Over the years that expertise has multiplied. When clients sign on with GLWD’s meal program they get a nutrition assessment within 72 hours. Nutritionists first check to see if clients are in care and make sure a doctor is tracking their progress. The client’s nutritional health is also tracked twice each year via a survey supervised by registered dieticians, who also offer unlimited nutrition counseling by phone. Each survey is immediately entered into the client database so that any major changes or new medications are accounted for when meals are packed. Not only are dieticians able to help clients by drawing from their records, but they are also able to see trends and incorporate them in the nutritional guides that they prepare for different diseases.

“What we found was that as people with HIV/AIDS started to live longer, they [often] developed secondary illnesses,” Pearl explained. “And what we had learned about feeding people with these other illnesses could now be applied back to people with HIV/AIDS.”

GLWD’s nutrition guide for people living with HIV/AIDS now includes sections on obesity, bone health, oral health, diabetes and aging with the virus. “Sometimes, even if somebody is HIV positive or living with AIDS, the reason that they’re on our program is the other illness, or at least it’s a confounding variable,” Pearl said. “Two people with HIV might get totally different meals.”

God’s Love has also developed a grocery bag program for medically stable clients with HIV in New York City. The new once-a-week grocery delivery program is for clients who are healthy enough to shop and cook for themselves, but who can still use some help in eating nutritiously. Nutrition education, easy recipes and fresh seasonal veggies from the Tribeca CSA (Community Supported Agriculture) are among the program’s key ingredients.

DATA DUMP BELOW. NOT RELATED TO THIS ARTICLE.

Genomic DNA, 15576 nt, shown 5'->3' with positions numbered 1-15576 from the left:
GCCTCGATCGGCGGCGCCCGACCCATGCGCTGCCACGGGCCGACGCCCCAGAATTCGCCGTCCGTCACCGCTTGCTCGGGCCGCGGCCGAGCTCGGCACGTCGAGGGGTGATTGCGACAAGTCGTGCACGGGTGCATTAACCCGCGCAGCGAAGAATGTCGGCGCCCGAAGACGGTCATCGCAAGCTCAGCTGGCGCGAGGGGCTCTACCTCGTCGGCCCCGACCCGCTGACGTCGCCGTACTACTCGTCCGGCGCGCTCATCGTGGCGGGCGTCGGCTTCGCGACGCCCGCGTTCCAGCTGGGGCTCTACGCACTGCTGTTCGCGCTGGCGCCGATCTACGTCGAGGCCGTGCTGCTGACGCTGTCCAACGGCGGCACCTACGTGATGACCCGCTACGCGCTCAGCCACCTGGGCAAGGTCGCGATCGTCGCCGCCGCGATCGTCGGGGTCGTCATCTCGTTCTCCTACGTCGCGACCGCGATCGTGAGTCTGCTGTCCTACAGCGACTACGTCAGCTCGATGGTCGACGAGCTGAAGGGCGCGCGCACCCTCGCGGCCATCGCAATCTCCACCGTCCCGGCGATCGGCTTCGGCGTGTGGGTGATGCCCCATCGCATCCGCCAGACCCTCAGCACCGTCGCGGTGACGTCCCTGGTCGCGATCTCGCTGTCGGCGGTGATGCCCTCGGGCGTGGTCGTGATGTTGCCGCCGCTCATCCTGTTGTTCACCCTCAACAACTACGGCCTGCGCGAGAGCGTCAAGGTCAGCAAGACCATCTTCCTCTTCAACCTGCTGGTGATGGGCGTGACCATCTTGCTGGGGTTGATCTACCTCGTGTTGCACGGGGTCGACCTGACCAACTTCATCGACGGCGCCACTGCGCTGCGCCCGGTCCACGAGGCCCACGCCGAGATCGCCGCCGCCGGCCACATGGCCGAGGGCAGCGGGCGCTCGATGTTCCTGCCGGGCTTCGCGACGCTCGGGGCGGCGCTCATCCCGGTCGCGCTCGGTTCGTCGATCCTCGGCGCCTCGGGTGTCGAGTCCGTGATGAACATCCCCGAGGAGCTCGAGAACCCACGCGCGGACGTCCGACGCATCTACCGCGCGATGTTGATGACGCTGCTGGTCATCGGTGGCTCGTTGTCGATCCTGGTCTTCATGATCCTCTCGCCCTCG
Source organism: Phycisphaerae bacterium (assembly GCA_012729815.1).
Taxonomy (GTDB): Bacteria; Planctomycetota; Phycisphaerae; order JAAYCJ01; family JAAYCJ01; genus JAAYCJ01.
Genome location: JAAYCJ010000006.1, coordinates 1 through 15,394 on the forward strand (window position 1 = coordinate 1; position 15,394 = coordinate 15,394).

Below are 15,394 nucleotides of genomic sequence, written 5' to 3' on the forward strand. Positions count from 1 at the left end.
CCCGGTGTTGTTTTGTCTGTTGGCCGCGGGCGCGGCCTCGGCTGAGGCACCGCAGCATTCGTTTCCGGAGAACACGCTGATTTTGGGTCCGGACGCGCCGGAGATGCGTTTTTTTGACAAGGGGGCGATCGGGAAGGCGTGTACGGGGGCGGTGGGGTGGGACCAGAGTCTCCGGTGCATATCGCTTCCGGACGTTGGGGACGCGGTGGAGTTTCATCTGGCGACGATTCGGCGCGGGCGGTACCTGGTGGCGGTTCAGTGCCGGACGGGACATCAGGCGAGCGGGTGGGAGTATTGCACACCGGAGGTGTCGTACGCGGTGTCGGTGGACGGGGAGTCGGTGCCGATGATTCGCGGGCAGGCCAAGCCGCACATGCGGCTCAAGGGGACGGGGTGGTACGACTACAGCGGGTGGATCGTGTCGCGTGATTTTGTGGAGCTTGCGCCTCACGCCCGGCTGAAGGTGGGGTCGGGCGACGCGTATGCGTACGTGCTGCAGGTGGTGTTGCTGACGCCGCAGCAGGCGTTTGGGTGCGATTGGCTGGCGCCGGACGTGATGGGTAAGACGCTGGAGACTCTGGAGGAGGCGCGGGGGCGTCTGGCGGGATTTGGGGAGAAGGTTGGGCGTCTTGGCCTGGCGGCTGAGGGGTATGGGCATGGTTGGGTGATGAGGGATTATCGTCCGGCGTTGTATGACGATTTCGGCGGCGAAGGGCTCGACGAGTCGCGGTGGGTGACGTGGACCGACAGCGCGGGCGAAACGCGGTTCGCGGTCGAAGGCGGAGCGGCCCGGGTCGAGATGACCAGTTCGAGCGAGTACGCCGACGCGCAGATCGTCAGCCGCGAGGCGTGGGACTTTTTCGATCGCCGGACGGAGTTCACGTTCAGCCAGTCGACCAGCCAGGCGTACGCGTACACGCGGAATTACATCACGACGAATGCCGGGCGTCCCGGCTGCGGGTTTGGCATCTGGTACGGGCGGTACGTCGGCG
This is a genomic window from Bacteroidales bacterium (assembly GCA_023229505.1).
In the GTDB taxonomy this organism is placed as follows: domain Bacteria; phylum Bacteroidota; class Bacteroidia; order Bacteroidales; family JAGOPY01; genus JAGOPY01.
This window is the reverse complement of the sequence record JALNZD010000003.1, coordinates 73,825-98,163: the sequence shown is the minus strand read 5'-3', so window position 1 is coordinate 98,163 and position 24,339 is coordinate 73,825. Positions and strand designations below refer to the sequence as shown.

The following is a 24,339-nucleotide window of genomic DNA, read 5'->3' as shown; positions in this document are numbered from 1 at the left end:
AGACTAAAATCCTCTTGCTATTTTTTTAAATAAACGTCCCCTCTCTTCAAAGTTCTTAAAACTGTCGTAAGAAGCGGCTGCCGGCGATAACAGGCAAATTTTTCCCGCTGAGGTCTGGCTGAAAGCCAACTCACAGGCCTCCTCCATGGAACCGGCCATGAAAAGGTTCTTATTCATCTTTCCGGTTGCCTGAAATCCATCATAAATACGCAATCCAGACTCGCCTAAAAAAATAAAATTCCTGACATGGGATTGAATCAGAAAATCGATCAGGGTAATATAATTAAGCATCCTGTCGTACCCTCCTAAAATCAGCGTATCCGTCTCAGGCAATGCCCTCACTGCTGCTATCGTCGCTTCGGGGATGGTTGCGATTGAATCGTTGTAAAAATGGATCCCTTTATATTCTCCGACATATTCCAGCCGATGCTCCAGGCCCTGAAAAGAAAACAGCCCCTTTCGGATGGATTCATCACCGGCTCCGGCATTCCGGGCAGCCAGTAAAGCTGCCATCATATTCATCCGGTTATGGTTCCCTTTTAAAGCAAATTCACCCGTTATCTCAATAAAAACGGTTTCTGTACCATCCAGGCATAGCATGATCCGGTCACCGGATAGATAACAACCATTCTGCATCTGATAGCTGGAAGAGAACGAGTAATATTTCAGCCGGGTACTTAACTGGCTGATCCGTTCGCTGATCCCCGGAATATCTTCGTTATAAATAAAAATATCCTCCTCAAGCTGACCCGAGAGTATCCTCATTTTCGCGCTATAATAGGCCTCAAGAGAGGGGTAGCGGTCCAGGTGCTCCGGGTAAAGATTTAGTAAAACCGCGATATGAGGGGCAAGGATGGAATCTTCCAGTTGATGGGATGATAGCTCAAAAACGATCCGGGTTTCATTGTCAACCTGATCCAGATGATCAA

HIV-positive Aaron Rochman started as a volunteer for God’s Love by helping with deliveries after he left his job at an engineering company that built the women’s prison on Riker’s Island. But Rochman, still in his 30s, eventually went from being a volunteer to being a client. He had resisted going on HIV meds for eight years because he was afraid of the possible side effects. Finally, his doctor told him that his CD4 count was dangerously low. Though he began treatment immediately, he spent the night in St. Vincent’s emergency room five days later.

“Sometimes nourishment needs get to you,” Rochman said. “[After I was released], I couldn’t walk. There was no way I was going to go anywhere to get food.” The regular meals have helped him continue to eat well-balanced, healthy meals and stay on his medication. They’ve even made him crave nutritious foods. And eating healthier has helped Rochman make other healthy lifestyle choices. “I quit smoking,” he said, knocking twice on the wooden table in God’s Love’s conference room. He now tries to exercise daily, usually taking a walk, which is the only thing that helps with the extreme bone pain that he attributes to the medication’s side effects.

“It’s unfortunate that there [are so] many people out there that need help, but I’ve been on both sides,” he said. “I needed this place [as a volunteer] because I needed to help people. And I also need this place because I need help myself.”

Rochman later added that he hopes he’ll get healthy enough to graduate from the meal program, find a stress-free job and get back to volunteering.

And with God’s Love, he probably will.